In response to troubled projects like Zippel’s, Kirksey is an enthusiastic builder of inventive structures of refuge. Against the Amphibian Ark with its austere tanks, he created with artists and engineers the Utopia for the Golden Frog of Panama, a “living” installation that engaged a public audience and transformed human observers into activist-participants. Constructed from a repurposed refrigerator, the Utopia was not built to keep frogs separate or safe, but to offer a critique of the predetermined and prison-like spaces that are created for animal preservation. Wingless flies were bred to sustain the frog population while a glass plate enabled the audience to peer into this small, electronically sustained biome. The aim of the installation was not sterile conservation of endangered creatures, but the creation of a multispecies world; one that would invite human onlookers to think deeply about the various arks we create to preserve what we consider worthy of our care, and about how such preservation typically trades citizen involvement for stark, biosecure management. Rather than provide minimal conditions of survival, moreover, the artwork’s structure offered a serious attempt to understand the richness of an amphibian’s sensorium, and tried to communicate this froggy Umwelt (total world) to its audience. The Utopia was a “conversation piece” and a “para-ethnographic project,” a catalyst to critical engagement. That role was intensified when no zoo proved willing to provide Golden Frogs to dwell within the Utopia, despite the fact that they breed so prolifically in captivity that most of these “endangered” amphibians are euthanized. That official refusal became part of the installation itself.

Later in the book we learn that Kirksey welcomed into his family an Australian green tree frog named Steve. He and his partner work to bring into Steve’s life “the elements of happiness—as in good hap, good fortune, or happenstance opportunities.” This interspecies companionship requires that Kirksey forego the touch-based intimacy structuring human relations with cats and dogs, and instead respect the frog’s desire for “a certain distance,” leading to a patient “rethinking of the tempo of ‘being with’ and ‘being together.’” Steve provokes Kirksey to wonder if the best way to save endangered frogs is to open more human dwellings in hospitality—so that these creatures might share the “bubbles of comfort” we have already created with our air-conditioned apartments and homes—thereby generating “lively futures” through companionship, not control.

Kirksey demonstrates an abiding love for the kinds of life whose flourishing is indifferent to human desires. He knows that we tend to preserve in our zoos and arks only what pleases or resembles us: the cute, the charismatic, the beautiful. How might we widen our welcome? In a resonant passage towards the end of Emergent Ecologies he asks, “what sorts of novel ecological assemblages might we build together?” Kirksey suggests that these shelters may pulse with a discomforting affect not often discussed in environmental work: love. This fraught and often unwanted binding principle, he writes, necessitates our “consciously dwelling with the genuine ethical difficulties that accompany attempts to promote good lifeways,” difficulties that include creating space for unpredicted arrival.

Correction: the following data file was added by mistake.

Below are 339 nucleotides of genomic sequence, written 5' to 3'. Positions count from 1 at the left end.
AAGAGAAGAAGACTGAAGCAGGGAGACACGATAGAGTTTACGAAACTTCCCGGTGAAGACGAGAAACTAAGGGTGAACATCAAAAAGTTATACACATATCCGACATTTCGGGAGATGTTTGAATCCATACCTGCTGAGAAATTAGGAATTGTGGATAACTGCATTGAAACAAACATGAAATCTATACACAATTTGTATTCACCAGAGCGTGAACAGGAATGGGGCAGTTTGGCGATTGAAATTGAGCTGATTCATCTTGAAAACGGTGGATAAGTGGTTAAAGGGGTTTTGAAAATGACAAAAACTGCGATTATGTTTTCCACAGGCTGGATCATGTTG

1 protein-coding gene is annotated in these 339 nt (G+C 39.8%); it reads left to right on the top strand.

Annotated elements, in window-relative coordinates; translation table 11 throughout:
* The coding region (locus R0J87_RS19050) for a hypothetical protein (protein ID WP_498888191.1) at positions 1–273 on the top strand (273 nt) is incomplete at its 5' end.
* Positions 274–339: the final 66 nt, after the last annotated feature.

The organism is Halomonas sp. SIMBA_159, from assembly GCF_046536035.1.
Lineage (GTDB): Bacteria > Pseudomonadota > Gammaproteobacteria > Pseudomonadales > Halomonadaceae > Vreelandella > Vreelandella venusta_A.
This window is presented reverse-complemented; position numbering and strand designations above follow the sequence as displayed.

Pines, humans, and fungi reveal themselves as entrepreneurs, quietly cultivating each other’s company, engendering a thriving ecosystem in what appear to be bleak spaces.

Urging us to multiply our alliances with humans and nonhumans alike to create more and better refuges, Kirksey argues for architectures that embrace social justice, grapple with the “subjective experience of other organisms,” and sustain conservation without attempting stasis. “Can we tactfully craft proposals,” Kirksey writes, “to those whom we love, offering links to our social worlds and industrial supply chains while keeping windows open that give them opportunities to escape?” In an ecosystem marked by perpetual rough weather, Kirksey does not suppose we can shut gates against the world or incarcerate those within. “Keeping windows open” means frogs may come hopping and croaking inside. Emergent ecologies reconfigure the human exclusivity of home.

Unlike Kirksey, Tsing is rather indifferent to windows, doors, and other material or metaphorical components of living securely against the elements. Her research is conducted mostly in the open air: on the ground or just beneath, the places where fungi burgeon. In various forests around the world that have been profoundly altered by human activity, Tsing investigates the thriving of the matsutake. This aromatic mushroom is highly valued in Japan, where supplies have dwindled as woodlands have become less managed. The matsutake is therefore the center of global networks of foraging, transfer, and trade, most of which are unofficial. As attentive to what the matsutake means to its consumers as to the varied harvesters who roam in search of its telltale signs, Tsing traces the multispecies communities that the mushroom instantiates. The Mushroom at the End of the World inhabits the aftermath of devastation, when the scoured landscape reveals itself as lively. Whereas Kirksey dispenses frequent advice about how to build new architectures in the wake of capitalism’s ruining force, Tsing walks deeper into the tangled midst of things, and attempts no view from above. She follows patiently wherever these meandering matsutake networks lead, without expectation of progress or conclusion. “This is not just a story,” she stresses, “but a method.” Her layered prose enacts “arts of noticing,” acute and committed storytelling that results in a book in which “simple moral judgments don’t come to mind.” Against the kind of grand “summing up” that has become scholarship’s hallmark, Tsing privileges the “haunted freedom” embraced by the matsutake pickers she interviews: the right to make one’s way without the heavy obligation of a predetermined goal or conventional life narrative; the right to carry heavy history forward in novel ways; the right to err, wander, contradict.